Stop us if you’ve heard this before: renting in Memphis ain’t easy. For starters, Memphis has been a target for Wall Street-backed rental property investors since the Great Recession. Some of these “profits first, people last” companies have acquired up to 5,000 single-family homes in the Memphis area alone. These “investors” artificially increase rental prices while simultaneously resisting attempts by local government to enact legislation that ensures that properties conform to safety standards.
The following organizations endorse the Housing Justice Ethos outlined in this article.
- Binghampton Community Land Trust
- Black Clergy Collaborative of Memphis
- BLDG Memphis
- Center for Transforming Communities
- Institute for Health Equity and Community Justice at Rhodes College
- Memphis Interfaith Coalition of Action and Hope
- Memphis Public Interest Law Center
- Memphis Tenants Union
- Stand for Children – Tennessee
- Whole Child Strategies
Thanks to investigative reporting from local news outlets and the powerful “Evicted” exhibit featured at the Benjamin L. Hooks Central Library this past winter, Memphians know more about the speculative dealings of corporate landlords than ever before. Thus, it must be asked: what are you going to do about it?
What is the Greater Memphis Housing Justice Project?
That’s where we come into play. The authors of this op-ed (listed below) represent a group of concerned community organizations that seek to raise awareness of the human costs of living in Memphis: unsustainable rates of evictions; a lack of affordable, quality housing rentals; and the lowest Black homeownership rate in the country. In order to transform a housing system engineered to exploit working-class citizens, a transformative coalition is needed — one where Memphians (regardless of housing status) come together to envision and implement innovative housing policy solutions by Memphians, for Memphians. After all, those closest to the problem are closest to the solution.
Given our local government’s recent focus on housing stability, we’d like to briefly outline what a “housing justice ethos” could look like in Memphis and encourage you to join our movement. This ethos could become foundational for future housing stability interventions aimed at fundamentally changing the realities of renting in our city.
Process is Policy
In Shelby County, housing system interventions begin as discussions about laws, policies and programs. These forums are often convened by a small number of elected officials or well-connected “experts” who are always present in spaces where the levers of power are manipulated. Ironically, the focus of these conversations (i.e., working-class renters) is rarely given a voice.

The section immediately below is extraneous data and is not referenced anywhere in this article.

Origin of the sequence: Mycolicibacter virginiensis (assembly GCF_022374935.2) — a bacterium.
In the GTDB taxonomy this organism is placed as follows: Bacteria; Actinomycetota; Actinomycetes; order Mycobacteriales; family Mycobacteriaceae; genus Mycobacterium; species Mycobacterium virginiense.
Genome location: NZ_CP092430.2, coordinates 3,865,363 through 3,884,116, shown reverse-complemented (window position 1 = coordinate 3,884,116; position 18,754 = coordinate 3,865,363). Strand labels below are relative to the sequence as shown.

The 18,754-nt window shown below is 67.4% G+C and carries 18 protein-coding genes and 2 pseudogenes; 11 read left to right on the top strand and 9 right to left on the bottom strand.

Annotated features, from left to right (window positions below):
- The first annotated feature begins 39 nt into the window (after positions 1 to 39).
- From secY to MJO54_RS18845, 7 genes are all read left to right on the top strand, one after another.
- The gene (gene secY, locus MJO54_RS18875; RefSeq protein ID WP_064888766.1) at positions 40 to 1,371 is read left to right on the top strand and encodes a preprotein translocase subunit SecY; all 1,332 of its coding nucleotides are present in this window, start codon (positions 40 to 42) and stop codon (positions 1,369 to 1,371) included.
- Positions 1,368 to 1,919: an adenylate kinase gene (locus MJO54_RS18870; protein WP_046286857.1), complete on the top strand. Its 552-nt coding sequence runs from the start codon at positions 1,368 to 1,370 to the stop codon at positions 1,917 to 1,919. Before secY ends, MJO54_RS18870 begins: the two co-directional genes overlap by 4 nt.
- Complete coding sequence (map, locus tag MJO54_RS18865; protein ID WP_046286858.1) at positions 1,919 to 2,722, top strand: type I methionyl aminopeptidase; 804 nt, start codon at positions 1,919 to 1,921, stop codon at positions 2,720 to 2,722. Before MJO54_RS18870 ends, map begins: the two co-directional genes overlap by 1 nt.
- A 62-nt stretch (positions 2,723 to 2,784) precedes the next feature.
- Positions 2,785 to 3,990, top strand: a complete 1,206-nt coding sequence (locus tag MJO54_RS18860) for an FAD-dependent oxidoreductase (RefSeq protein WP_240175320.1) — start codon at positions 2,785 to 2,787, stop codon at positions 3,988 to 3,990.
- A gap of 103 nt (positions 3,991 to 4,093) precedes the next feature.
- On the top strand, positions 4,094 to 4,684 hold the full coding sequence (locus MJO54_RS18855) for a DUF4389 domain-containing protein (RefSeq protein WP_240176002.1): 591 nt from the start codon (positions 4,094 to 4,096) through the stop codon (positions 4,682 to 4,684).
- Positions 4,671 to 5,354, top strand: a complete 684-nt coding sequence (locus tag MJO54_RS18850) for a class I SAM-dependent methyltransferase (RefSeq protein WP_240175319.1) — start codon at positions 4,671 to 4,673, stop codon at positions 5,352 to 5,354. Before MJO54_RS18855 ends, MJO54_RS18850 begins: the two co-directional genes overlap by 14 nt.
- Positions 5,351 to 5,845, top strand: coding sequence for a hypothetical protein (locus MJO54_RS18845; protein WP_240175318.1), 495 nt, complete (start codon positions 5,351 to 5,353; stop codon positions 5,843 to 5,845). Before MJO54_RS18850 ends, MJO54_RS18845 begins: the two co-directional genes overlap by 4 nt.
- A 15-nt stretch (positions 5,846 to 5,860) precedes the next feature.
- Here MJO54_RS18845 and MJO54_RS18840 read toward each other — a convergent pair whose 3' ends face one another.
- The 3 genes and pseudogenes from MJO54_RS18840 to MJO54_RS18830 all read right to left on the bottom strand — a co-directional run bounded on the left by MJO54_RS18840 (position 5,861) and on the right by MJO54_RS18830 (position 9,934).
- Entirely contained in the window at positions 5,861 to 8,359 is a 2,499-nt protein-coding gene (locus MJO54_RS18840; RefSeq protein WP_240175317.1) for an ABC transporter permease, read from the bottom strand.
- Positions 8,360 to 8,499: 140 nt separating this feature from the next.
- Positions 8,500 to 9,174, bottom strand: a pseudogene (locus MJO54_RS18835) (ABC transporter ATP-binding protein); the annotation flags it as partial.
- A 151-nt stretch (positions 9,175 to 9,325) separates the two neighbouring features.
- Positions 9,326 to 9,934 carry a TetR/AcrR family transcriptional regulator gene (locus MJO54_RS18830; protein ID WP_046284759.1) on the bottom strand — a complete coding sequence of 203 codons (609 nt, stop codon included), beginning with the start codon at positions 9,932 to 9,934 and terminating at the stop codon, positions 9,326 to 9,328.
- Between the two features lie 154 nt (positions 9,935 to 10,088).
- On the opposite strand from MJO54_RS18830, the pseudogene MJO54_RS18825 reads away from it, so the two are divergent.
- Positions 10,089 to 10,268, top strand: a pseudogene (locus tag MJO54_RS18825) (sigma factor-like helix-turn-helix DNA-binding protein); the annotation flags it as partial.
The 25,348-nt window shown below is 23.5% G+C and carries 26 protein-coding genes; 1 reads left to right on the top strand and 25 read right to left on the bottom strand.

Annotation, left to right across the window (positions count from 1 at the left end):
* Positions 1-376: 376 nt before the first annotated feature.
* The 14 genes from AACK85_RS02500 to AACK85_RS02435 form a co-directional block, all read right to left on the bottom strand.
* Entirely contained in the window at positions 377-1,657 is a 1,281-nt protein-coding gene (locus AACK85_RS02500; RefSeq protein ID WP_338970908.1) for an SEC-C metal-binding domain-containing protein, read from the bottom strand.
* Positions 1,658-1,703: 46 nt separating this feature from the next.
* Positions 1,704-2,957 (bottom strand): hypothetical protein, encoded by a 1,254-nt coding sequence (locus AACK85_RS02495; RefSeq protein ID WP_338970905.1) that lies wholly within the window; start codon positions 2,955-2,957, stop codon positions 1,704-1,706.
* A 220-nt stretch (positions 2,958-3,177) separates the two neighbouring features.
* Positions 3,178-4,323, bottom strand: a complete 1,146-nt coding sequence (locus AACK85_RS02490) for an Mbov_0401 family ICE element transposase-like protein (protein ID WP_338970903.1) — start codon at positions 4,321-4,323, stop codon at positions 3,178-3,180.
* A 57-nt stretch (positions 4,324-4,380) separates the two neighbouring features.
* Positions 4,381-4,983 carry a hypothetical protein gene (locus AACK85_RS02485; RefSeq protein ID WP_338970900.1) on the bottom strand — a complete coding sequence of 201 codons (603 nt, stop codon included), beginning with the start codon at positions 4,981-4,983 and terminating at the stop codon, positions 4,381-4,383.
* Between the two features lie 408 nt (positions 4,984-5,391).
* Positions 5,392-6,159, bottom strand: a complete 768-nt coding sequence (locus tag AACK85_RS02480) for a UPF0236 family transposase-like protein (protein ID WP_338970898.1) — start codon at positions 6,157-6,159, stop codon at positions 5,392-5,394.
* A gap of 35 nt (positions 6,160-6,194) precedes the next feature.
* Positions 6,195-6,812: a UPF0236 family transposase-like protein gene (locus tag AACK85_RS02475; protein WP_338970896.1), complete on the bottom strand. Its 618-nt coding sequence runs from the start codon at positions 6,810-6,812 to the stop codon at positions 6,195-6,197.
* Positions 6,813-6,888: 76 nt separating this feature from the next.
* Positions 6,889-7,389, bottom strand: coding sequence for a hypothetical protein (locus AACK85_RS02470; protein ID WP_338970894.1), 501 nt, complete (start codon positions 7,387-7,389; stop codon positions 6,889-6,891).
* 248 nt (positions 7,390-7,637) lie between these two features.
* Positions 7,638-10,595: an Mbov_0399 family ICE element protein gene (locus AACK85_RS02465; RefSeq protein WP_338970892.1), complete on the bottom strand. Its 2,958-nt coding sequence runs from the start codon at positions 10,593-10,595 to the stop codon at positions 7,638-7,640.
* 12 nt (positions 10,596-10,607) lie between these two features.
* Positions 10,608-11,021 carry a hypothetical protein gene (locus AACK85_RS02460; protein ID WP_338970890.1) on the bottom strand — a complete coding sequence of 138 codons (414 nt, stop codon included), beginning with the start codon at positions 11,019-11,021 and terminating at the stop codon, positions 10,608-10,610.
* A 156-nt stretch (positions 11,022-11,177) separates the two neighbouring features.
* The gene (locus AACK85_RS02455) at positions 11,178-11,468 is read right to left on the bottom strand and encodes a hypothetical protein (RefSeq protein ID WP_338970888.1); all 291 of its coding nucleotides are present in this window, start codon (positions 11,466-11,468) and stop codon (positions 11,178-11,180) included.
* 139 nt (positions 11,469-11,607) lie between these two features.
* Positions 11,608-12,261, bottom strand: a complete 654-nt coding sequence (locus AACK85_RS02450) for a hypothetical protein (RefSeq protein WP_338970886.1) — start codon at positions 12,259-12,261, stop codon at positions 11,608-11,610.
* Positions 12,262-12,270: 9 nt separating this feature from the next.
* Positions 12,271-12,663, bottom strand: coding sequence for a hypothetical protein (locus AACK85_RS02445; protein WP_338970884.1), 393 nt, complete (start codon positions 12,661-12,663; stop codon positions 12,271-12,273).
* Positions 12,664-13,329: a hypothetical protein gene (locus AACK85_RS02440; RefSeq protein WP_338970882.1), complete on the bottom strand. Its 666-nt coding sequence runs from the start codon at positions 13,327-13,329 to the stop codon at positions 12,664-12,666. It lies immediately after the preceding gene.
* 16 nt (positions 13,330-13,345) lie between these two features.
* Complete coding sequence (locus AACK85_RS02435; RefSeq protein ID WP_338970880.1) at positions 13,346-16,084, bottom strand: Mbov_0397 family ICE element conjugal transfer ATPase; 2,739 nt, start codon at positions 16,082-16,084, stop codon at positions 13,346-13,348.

“Nothing About Us Without Us” was the mantra of the disability justice movement during the lead-up to the passage of the Americans With Disabilities Act and has continued to serve as a rallying cry for many other social justice movements. Today, we invoke this expression as a first step in building a Memphis housing justice ethos. As some Shelby County elected officials save us a seat at the table and others dismiss our suggestions and experience, we are building our own housing justice table with a seat for any local government official (elected or otherwise) who wants to join the fight.
Those Closest to the Problems are Closest to the Solution
Today, we don’t have to look far for examples of the people-powered transformation we aspire to emulate. In 2021, the Moral Budget Coalition was formed in response to the absence of community voices in establishing priorities in the Shelby County budget. After all, many of the problems and challenges the budget seeks to address are felt more deeply by everyday Memphians, so shouldn’t their voices be elevated?
In Kansas City last year, a similar tenant-led housing justice movement successfully pushed for a “right to counsel” program, which guaranteed that any tenant facing eviction would have the right to an attorney to represent them in court. A recent eviction court watch conducted by the University of Memphis Cecil C. Humphreys School of Law, Innovate Memphis and Rhodes College found that over 95% of tenants did not have an attorney representing them, while over 80% of landlords did. As of late last year, 15 cities and three states have enacted laws that establish a right to counsel. If tenants in other cities can come together and get a right-to-counsel law passed, why not Memphis?
Join the Movement
As we speak, the Shelby County Commission is preparing to vote on the adoption of a project, the Housing Stability Pilot, based on our work. However, the current design and proposed implementation intentionally exclude community voices, despite our best efforts to support their inclusion. Whether it’s “right to counsel,” creating a special Housing Court or stronger regulation around rental property conditions, these policies will change when enough Memphians stand up and say, “Enough is enough.” It’s time to choose people over profits and that choice starts with you.
Will you join us in the fight for housing justice?
Please sign the petition and send letters to Mayor Lee Harris and the Shelby County Commission